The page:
There are so many of us, especially in the West, who are profusely self-consumed and consciously unaware of the world around us. Yes, we have our day to day tasks of business, work, family, church, and so forth – but some of us, more than not, are consumed in our ‘me’ bubble that the sufferings, atrocities, genocides happening (and those which have past) to our brethren in the world are not welcome in our self-constructed me-bubble space.
How often do I come across people who never understand or follow what is occurring with the Syrian crisis with millions of displaced people, or have never heard of the Rwanda genocide, or even the genocide of the Armenian people (of whom we call ‘brethren’ in Christ – a fabrication of a title if it is not realised).
In the recent years of the Egyptian revolution, the martyrs in Libya and Maspero and the countless of murders, kidnappings and oppression the Copts have faced – we, in the West, over-flooded our News Feed with images, stories, retweets of concerns, request for prayers, and at times contributed to status’s of Coptic’ ‘idealism’ and have being utmost proud during these times to be named a Copt.
I am in no measure outweighing the need to be concerned with Egypt and those suffering persecution and martyrdom – and yes we should be proud to share that faith of bravery, utter sacrifice, and love. Although those brief memos, photos, and 140–character posts at times may reflect our support and show our concern, it does not hold the weight of biblical standards which are required of us.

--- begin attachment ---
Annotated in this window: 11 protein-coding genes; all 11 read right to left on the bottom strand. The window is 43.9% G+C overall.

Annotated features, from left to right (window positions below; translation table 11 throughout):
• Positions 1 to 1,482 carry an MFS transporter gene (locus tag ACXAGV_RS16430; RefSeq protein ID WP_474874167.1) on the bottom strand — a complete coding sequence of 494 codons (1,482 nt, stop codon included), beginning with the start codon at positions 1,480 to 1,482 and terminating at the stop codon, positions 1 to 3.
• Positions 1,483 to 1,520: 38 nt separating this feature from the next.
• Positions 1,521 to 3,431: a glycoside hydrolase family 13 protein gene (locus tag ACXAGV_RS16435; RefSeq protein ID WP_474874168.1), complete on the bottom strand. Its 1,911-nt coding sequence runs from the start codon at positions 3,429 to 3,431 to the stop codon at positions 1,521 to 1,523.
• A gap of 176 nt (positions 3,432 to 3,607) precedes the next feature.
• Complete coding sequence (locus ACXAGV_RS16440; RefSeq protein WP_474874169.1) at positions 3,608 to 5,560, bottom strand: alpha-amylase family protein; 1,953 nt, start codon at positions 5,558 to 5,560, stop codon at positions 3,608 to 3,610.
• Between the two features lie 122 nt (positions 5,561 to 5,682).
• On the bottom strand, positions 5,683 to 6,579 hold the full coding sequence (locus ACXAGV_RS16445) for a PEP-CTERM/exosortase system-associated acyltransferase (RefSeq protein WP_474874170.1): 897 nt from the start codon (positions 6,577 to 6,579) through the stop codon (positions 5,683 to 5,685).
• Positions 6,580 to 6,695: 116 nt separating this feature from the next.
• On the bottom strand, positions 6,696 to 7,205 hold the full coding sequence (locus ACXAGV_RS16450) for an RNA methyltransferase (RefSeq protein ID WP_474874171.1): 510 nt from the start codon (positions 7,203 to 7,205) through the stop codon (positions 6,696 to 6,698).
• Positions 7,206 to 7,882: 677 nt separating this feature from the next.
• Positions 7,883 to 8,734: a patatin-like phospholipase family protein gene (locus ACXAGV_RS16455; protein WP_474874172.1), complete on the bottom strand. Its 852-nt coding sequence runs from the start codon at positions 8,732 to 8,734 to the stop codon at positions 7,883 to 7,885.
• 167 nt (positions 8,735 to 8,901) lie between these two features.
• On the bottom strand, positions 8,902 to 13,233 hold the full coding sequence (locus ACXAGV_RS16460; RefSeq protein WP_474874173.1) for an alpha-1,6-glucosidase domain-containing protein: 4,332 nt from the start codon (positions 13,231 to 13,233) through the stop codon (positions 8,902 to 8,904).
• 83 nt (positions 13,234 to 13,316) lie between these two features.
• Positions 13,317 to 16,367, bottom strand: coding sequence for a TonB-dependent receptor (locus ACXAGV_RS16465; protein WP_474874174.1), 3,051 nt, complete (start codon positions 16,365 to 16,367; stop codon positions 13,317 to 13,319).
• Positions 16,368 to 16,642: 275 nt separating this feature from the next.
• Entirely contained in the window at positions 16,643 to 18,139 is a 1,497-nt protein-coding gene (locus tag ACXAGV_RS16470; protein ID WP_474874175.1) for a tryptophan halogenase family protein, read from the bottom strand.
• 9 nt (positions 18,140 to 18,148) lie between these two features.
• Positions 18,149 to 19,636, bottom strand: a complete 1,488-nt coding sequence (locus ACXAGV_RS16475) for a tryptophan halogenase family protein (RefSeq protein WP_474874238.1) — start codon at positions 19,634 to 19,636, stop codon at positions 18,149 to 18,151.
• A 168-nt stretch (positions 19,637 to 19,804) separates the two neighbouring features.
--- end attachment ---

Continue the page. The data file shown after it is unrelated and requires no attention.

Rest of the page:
As I often say, the Scriptures have a simple yet very difficult message – to love our enemies (Matt 5), to love others as He loves us (John 15 – if we think for a moment about this one, it is utterly impossible, but only divine possible to fulfill), to give to him who wants to steal from us further possessions (Matt 5), to walk with a person an extra mile (we barely can text people back nowadays)—and the list goes on…(many of us even cannot face someone who has wronged us or those we have wronged, often running away or avoiding them completely in cowardice, let alone giving our belongings or diminishing our pride).
But even the basics we completely surpass- to merely remember the brethren who are in prison as if chained with them (Heb 13:3), to visit the widows and orphans (James 1), to pray for the missionaries, to clothe the poor (Matt 25 – how many of our closets our over-flooded with clothes we ‘will one day’ wear), to pray for the persecuted, to help those in bondage go free, to comfort those who mourn (Isaiah 61) – and yet, we may be those who oppress others, and cause others to mourn or chain others with our unforgiving-ness, bitterness, anger, or unwillingness to pray for others needs and sufferings.